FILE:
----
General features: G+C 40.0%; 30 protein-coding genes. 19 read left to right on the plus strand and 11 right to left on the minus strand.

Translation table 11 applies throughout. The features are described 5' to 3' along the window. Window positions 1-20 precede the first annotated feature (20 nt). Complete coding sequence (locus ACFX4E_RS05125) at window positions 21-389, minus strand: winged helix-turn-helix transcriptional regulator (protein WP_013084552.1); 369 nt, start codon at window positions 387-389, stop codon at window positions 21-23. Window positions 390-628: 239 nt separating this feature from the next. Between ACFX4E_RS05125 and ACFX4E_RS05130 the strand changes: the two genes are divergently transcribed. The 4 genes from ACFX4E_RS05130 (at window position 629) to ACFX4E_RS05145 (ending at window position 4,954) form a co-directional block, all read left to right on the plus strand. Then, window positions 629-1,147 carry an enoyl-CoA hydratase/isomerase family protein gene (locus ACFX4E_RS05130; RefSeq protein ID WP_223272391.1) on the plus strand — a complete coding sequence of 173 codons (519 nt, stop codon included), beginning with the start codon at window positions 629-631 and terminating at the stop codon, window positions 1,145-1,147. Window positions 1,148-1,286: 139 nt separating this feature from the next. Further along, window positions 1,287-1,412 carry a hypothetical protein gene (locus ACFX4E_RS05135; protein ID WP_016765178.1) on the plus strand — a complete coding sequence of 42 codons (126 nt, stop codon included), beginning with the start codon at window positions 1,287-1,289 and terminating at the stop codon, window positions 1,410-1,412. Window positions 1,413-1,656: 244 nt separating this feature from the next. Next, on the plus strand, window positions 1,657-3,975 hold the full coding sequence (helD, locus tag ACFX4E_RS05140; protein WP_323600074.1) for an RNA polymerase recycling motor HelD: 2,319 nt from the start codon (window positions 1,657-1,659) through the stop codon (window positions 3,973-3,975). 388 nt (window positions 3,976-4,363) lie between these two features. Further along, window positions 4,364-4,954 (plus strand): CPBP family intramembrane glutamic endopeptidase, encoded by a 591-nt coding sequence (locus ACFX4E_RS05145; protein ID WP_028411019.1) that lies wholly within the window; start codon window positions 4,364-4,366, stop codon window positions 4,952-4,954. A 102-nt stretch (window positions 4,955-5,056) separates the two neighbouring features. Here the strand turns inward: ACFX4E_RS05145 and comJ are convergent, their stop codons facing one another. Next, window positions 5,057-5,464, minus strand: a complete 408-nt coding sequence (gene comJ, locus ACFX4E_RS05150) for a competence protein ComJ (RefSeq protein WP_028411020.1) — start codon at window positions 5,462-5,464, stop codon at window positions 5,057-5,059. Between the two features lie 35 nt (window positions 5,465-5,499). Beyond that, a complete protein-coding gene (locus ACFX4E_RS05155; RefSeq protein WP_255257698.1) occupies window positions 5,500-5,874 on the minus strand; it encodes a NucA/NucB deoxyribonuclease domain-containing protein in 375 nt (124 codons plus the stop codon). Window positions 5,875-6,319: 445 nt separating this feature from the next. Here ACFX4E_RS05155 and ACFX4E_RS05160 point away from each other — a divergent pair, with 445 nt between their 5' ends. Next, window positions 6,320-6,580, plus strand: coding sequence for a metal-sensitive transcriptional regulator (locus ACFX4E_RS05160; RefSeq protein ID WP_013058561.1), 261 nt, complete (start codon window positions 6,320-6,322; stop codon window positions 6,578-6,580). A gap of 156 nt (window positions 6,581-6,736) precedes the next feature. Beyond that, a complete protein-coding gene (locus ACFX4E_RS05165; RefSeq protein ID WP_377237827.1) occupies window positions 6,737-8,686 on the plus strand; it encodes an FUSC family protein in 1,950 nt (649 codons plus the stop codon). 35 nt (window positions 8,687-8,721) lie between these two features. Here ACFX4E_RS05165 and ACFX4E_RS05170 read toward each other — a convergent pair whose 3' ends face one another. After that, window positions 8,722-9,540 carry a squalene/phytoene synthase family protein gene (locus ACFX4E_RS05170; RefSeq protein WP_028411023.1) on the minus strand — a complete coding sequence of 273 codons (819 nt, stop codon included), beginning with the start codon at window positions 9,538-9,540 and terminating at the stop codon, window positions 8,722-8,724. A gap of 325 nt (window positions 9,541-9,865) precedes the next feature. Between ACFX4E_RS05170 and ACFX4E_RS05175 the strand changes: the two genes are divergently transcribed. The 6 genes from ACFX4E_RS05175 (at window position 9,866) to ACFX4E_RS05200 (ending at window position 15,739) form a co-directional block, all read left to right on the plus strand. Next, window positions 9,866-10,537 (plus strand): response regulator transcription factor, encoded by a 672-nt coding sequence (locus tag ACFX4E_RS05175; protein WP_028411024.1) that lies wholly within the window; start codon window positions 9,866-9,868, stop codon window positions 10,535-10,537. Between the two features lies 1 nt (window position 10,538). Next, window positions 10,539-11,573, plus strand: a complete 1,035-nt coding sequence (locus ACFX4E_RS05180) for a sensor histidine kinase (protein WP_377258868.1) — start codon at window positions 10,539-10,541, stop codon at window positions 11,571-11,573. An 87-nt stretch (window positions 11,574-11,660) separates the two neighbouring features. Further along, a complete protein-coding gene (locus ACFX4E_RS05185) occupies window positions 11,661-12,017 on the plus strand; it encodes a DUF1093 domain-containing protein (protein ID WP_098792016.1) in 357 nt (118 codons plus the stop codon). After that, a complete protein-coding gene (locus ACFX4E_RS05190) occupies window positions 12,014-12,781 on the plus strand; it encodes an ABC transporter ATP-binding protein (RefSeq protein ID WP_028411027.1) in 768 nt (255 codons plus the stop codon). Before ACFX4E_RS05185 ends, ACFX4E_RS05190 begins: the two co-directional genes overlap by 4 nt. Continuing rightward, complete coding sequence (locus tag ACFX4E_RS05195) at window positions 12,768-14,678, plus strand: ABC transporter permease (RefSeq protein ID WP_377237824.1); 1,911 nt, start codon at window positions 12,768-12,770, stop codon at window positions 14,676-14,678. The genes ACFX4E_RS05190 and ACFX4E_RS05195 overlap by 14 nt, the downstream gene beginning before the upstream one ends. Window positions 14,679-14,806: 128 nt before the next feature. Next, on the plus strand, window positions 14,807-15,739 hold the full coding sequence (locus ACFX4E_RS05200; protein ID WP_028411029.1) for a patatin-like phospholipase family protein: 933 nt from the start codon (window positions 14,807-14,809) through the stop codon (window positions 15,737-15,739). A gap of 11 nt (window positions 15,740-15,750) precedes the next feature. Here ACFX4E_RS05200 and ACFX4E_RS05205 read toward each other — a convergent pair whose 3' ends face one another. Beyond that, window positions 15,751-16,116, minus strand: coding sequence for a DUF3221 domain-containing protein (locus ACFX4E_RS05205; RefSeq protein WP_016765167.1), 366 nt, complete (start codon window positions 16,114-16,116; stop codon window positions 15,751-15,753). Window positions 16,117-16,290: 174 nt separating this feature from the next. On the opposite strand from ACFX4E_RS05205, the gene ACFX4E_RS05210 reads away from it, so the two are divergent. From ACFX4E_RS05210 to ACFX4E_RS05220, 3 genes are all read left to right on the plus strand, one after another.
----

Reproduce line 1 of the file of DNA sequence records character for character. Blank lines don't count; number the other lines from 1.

General features: G+C 40.0%; 30 protein-coding genes. 19 read left to right on the plus strand and 11 right to left on the minus strand.